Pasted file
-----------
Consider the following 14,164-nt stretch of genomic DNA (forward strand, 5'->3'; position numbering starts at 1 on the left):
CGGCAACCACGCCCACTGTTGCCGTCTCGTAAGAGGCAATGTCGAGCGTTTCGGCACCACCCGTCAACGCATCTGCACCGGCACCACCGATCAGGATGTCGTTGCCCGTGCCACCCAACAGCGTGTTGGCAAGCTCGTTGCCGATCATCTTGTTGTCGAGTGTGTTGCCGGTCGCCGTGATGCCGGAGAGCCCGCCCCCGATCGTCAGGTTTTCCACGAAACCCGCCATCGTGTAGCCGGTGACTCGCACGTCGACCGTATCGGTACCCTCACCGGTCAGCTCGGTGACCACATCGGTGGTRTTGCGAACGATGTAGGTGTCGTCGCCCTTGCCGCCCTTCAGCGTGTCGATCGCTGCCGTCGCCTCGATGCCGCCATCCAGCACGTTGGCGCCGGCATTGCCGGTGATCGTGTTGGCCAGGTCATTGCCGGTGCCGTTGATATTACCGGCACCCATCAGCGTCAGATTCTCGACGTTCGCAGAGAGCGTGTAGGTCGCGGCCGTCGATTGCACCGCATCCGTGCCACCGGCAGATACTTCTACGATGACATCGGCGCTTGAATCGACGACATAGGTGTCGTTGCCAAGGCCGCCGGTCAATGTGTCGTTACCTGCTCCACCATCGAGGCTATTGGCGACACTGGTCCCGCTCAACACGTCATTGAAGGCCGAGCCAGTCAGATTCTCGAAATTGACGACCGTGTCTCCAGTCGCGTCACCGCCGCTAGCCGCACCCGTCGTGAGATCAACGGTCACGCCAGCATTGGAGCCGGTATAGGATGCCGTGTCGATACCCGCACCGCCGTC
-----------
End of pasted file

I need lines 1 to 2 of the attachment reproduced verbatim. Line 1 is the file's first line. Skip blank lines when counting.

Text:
Consider the following 14,164-nt stretch of genomic DNA (forward strand, 5'->3'; position numbering starts at 1 on the left):
CGGCAACCACGCCCACTGTTGCCGTCTCGTAAGAGGCAATGTCGAGCGTTTCGGCACCACCCGTCAACGCATCTGCACCGGCACCACCGATCAGGATGTCGTTGCCCGTGCCACCCAACAGCGTGTTGGCAAGCTCGTTGCCGATCATCTTGTTGTCGAGTGTGTTGCCGGTCGCCGTGATGCCGGAGAGCCCGCCCCCGATCGTCAGGTTTTCCACGAAACCCGCCATCGTGTAGCCGGTGACTCGCACGTCGACCGTATCGGTACCCTCACCGGTCAGCTCGGTGACCACATCGGTGGTRTTGCGAACGATGTAGGTGTCGTCGCCCTTGCCGCCCTTCAGCGTGTCGATCGCTGCCGTCGCCTCGATGCCGCCATCCAGCACGTTGGCGCCGGCATTGCCGGTGATCGTGTTGGCCAGGTCATTGCCGGTGCCGTTGATATTACCGGCACCCATCAGCGTCAGATTCTCGACGTTCGCAGAGAGCGTGTAGGTCGCGGCCGTCGATTGCACCGCATCCGTGCCACCGGCAGATACTTCTACGATGACATCGGCGCTTGAATCGACGACATAGGTGTCGTTGCCAAGGCCGCCGGTCAATGTGTCGTTACCTGCTCCACCATCGAGGCTATTGGCGACACTGGTCCCGCTCAACACGTCATTGAAGGCCGAGCCAGTCAGATTCTCGAAATTGACGACCGTGTCTCCAGTCGCGTCACCGCCGCTAGCCGCACCCGTCGTGAGATCAACGGTCACGCCAGCATTGGAGCCGGTATAGGATGCCGTGTCGATACCCGCACCGCCGTC